By April Overall
You wouldn’t associate a rabbit or salmon with the Halloween season, but for some reason this spooky holiday has laid claim to spiders, bats, crows and more. Let’s explore these festive creatures and find out once and for all if they actually deserve the bad rap.
The Eastern Hog-nosed Snake
Snakes have been vilified in literature for centuries, however, they’re actually pretty useful around the garden! Slugs, snails, grubs and rats are no match for a hungry snake and attracting these reptiles to your backyard could be the best thing for keeping pests at bay. Moreover, you’d be doing a big favour to our at-risk wildlife species. Of the 24 snake species that call Canada home, a whopping 13 of them are at risk of extinction. Pretty scary stuff, eh? So offer them a home in your backyard, ditch the pesticides (which can kill them) and give these predators a little space.
The Creepiest of the Bunch?
This reptile plays dead by rolling over, sticking out its tongue and even letting a little blood trickle out of its mouth. In a bind, the Hog-nosed Snake releases fluid from its bottom that smells like a dead animal.
The Brazilian Free-tailed Bat
Bram Stoker’s Dracula has done a pretty impressive job at scaring people across the world into thinking bats are vicious creatures. They’re not. And they certainly don’t want to snack on you; they’d prefer insects instead. Each night, bats chow down on thousands of insects. When it comes to feeding, Canadian bats are opportunistic and tend to have a varied diet of night-flying insects; including but not limited to: moths, wasps, ants, flies, beetles, gnats mosquitos, midges and mayflies. Although, the Big Brown Bat really does enjoy feeding on beetles, whereas the Hoary bat sticks mainly to moths.
Sadly, many of our bat species are gravely at risk of vanishing from the Canadian landscape. White-nose syndrome is a disease caused by a fungus that grows on the exposed skin of bats as they hibernate during the winter in caves and mines. The disease shows up as a fuzzy white substance on their ears, wings and muzzles. Affected bats end up dying as a result of and starvation.
The Coolest of the Bunch?
Canada has a new bat species! The Brazilian Free-tailed Bat can be found in woodlands, caves, bridges and buildings in the Salt Spring Island of British Columbia. They’re between nine and 13 centimetres in length and have a wingspan of 28 cm. These bats are brown in colour with large square ears, a wrinkled upper lip and a prominent tail.
The Roughskin Newt
We can thank Shakespeare’s Weird Sisters for making eye of newt a must for any powerful potion. Ouch. They could use a break, don’t you think? We only have two newt species here in Canada – the Roughskin Newt which lives in British Columbia and the Eastern Newt which can be found in Ontario, Quebec and the Maritimes. Both species are happy to chow down on a variety of insects, crustaceans and zooplankton.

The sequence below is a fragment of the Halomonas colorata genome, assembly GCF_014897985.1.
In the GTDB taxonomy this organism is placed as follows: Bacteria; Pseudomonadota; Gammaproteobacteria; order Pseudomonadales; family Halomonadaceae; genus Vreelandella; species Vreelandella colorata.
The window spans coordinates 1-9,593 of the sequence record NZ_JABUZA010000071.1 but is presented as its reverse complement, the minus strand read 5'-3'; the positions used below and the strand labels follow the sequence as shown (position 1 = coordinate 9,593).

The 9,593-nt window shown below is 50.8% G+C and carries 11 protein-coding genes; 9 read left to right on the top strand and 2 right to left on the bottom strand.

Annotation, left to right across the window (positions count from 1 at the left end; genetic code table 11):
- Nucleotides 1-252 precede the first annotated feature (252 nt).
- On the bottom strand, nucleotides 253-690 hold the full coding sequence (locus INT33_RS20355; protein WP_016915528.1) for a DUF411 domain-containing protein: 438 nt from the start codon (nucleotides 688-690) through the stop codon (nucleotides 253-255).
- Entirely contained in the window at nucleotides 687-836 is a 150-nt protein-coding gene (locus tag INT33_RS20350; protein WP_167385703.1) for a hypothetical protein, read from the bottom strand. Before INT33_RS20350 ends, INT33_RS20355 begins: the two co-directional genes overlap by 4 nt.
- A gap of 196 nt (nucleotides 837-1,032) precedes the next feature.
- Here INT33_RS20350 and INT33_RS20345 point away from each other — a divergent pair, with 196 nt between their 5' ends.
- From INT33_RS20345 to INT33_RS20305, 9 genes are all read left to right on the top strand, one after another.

The Most Potent of the Bunch?
The Roughskin Newt carries so much poison that it could easily kill 25,000 mice — making it the most poisonous amphibian in the Pacific Northwest. These amphibians ward off even the boldest of predators because, really, what animal would be foolish enough to mess with a newt? Apparently the Garter Snake is up for the challenge. It’s the only snake tough enough to stand up to this amphibian. Over the years, the Garter Snake has built up a resistance to the Roughskin Newt’s poison.
Canuck the crow
Hitchcock’s The Birds has instilled a real fear of everything avian in many people — crows in particular. However, these smart birds do us a service every day. You may notice crows hanging out on the side of the road as you make your daily commute. As you’re working your 9 to 5, crows get to work too – cleaning up our roads. These birds will happily eat roadkill and while it’s a bit of a gruesome task to even think about, wouldn’t it be worse if the carrion was left on the road to rot?
The Most Mischievous of the Bunch?
Canuck the crow is a well-known bird in the Vancouver area, made famous for stealing evidence at a crime scene! It’s no secret that crows love shiny things. So when Canuck the crow spotted a shiny knife at a crime scene, he went for it. Luckily police at the scene caught sight of the crow making off with the weapon and were able to chase it down.
Spiders might be the most feared creatures of them all. But these arachnids do a world of good. A recent study published in The Science of Nature has found that spiders eat between 400 and 800 million tons of insects and invertebrates every year. If you’re not a fan of pesky bugs like mosquitoes, I highly suggest you make friends with these eight-legged allies. Moreover, spiders play a critical role in the diets of bird species. Between 3,000 and 5,000 bird species rely on spiders to survive.
The Funkiest of the Bunch?
They might be small at three to 10 millimetres in size, but jumping spiders are the superheroes of the arachnids. They can jump up to 16 centimetres! That’s pretty far for such a tiny creature. Canada is home to 110 species of jumping spiders. The majority live in British Columbia but they’re common in both Ontario and Saskatchewan too.